A common thread among the most notable reigns of Europe was the systematic undercutting of real noble power, often distracting the nobility from its true interests by giving them the charms and baubles of higher titles, more social privilege, more tempting royal courts in which to strut and prance in luxury.  Louis XIV was the great master of these tactics, using the chateau of Versailles as a potent political tool.  But they also marked the reign of Peter the Great, who created ranks of merit and forced much of his grudging nobility into education and pursuits more useful to the state.  And they marked the reign of Alexander II, who took on his nobility in emancipating the serfs.

And a common thread among the least successful reigns was the monarch coming too much under the sway of his nobility:  reigns such as those of Louis XVI, Mary Queen of Scots, James I/IV (at least after adding the English crown to his wardrobe).

Then there were two monarchs whose deaths might have been caused, at least in part, by their favoring broader interests over those of their nobilities:  Richard III and Paul.

Franz Ferdinand's death was welcomed in some royal quarters, in part, because he was showing signs of aligning himself against entrenched court interests.  In effect, the monarchs of the late 19th century almost universally failed to understand the nature of the relationships among social orders that worked best for monarchy.  And this misunderstanding brought about the fall of those monarchies that failed in this understanding.

It is no coincidence that there is still a monarchy in England, the European country where the king's law supplanted the rights of nobles over their domains and the people in them earliest and most deeply.


Three Romanov rulers dying on the same day is coincidence enough, but all three having been murdered is pretty incredible.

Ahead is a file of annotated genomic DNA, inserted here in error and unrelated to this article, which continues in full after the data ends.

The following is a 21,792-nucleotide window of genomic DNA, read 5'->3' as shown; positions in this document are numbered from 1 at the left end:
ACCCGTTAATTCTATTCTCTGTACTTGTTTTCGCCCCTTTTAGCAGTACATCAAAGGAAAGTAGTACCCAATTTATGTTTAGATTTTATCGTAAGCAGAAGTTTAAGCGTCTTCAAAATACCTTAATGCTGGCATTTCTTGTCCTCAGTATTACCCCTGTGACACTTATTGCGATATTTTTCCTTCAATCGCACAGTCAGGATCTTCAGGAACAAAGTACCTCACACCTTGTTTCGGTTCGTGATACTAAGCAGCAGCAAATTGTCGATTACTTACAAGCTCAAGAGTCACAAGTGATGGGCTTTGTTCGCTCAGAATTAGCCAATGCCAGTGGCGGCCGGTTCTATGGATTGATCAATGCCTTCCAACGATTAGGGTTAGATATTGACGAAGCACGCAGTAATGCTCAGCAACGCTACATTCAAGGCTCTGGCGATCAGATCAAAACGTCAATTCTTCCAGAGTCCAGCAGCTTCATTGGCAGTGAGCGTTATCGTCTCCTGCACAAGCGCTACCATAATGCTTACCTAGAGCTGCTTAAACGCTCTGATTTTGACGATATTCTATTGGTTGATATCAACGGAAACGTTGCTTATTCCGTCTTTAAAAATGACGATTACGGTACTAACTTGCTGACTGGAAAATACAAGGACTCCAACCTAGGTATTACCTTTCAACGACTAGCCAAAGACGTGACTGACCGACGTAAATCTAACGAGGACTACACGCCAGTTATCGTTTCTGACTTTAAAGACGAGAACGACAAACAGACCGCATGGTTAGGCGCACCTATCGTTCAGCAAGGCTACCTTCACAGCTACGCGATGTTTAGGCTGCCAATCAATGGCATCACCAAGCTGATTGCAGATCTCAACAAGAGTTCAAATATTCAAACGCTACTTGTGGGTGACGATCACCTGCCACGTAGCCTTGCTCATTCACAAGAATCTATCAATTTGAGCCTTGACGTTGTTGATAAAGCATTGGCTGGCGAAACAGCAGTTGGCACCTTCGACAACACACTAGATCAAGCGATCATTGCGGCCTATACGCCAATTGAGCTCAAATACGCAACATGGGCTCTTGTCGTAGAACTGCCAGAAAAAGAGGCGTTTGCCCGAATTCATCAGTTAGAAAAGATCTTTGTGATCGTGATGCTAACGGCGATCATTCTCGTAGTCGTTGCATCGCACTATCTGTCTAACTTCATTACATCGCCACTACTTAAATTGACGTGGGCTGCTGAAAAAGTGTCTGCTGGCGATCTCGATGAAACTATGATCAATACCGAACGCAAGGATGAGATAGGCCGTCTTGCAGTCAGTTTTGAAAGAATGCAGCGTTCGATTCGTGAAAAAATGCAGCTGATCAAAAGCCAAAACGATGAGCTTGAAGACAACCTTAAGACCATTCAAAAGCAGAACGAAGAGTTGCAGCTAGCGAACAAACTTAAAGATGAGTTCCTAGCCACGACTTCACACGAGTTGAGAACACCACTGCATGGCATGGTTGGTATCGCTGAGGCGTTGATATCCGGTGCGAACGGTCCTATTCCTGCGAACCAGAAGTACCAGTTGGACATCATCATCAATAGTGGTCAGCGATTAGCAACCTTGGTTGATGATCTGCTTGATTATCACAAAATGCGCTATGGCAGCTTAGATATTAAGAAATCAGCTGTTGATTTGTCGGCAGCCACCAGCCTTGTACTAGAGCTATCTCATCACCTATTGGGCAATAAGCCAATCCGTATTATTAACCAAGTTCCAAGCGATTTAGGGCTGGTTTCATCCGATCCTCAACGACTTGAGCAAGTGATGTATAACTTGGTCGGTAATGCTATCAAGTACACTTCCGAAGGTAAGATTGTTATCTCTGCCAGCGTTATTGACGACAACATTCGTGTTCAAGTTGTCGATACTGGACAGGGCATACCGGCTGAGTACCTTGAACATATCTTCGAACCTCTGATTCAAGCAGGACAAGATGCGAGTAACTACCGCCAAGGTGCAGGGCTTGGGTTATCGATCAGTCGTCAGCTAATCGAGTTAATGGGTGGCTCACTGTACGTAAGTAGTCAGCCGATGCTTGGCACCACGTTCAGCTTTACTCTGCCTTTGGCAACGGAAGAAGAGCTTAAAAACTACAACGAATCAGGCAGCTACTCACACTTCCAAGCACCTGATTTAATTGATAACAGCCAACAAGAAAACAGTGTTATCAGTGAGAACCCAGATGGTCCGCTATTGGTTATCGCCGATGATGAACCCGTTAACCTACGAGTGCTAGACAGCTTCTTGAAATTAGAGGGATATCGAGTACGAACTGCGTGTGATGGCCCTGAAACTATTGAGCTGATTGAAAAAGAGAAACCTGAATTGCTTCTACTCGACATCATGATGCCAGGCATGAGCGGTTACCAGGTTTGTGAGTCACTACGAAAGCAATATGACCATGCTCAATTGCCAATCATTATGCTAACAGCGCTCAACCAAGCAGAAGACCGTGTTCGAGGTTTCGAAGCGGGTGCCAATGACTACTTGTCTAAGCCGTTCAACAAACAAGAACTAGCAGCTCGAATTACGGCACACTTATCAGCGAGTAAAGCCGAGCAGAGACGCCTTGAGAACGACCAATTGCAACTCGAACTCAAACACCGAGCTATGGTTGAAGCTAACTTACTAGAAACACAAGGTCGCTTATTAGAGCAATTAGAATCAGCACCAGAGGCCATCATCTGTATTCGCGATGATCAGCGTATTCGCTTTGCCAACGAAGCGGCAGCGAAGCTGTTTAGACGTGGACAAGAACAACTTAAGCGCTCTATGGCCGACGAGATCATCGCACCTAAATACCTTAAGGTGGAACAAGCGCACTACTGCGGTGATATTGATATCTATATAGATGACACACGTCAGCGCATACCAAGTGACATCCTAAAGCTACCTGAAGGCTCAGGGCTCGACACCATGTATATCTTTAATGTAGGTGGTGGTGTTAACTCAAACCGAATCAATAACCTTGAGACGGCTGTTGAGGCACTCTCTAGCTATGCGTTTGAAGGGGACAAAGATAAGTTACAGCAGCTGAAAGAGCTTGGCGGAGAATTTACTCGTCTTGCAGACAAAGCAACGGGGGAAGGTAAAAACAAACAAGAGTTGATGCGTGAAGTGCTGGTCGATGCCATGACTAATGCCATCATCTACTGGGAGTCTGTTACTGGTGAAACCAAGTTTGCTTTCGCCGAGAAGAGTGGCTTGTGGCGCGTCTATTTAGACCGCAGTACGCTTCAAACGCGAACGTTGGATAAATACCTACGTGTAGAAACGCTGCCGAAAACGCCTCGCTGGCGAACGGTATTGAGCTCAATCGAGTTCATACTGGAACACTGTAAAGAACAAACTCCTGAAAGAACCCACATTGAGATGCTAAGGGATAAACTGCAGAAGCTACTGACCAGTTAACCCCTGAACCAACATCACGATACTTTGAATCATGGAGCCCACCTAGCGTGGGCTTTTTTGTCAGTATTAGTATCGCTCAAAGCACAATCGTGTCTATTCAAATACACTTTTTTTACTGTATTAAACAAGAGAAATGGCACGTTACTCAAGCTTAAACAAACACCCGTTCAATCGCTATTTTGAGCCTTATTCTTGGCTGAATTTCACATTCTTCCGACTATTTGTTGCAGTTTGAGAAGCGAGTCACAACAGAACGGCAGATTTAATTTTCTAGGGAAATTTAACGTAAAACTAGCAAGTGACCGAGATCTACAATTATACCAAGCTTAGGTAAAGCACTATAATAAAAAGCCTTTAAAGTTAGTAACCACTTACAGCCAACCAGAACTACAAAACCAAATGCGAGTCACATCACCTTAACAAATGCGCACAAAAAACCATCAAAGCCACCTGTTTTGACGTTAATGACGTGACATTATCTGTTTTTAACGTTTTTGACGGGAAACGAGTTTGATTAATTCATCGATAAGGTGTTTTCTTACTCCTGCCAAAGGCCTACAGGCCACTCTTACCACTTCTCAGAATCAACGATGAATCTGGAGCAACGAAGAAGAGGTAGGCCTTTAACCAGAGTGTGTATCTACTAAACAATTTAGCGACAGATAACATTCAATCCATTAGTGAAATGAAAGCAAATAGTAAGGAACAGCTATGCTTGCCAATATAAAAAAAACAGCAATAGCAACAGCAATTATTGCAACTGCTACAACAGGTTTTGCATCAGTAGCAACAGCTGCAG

What's even more incredible is that of the six Romanovs who met violent ends (counting Peter I's son Alexei), four were killed by their family or court intimates.  It's one of the reasons I don't get so horrified by the deaths of Alexander II and Nicholas II at the hands of the people.  The Romanovs were considerably more murderous toward their own than their people were toward them.  (And this is not even counting the plans Sophia had up her sleeve regarding her two brothers had the Streltsy been willing to do her bidding, or the several of Peter's kin who were killed in 1682 when the Miloslavsky faction rose up against the Naryshkin faction at court.)  The Romanovs could be quite a nasty piece of work when their interests got crossed.
« Last Edit: February 22, 2013, 02:01:59 PM by Tsarfan »

Offline TimM

  • Velikye Knyaz
  • ****
  • Posts: 1903
    • View Profile
    • Rex and Hannah Chronicles Wikia
Re: Date of Founding of Romanov Dynasty
« Reply #23 on: February 22, 2013, 03:32:47 PM »
Quote
It is no coincidence that there is still a monarchy in England, the European country where the king's law supplanted the rights of nobles over their domains and the people in them earliest and most deeply

And of course, their monarchy evolved and changed with the times.  Most of the others clung to the past, and lost everything as a result.
Cats: You just gotta love them!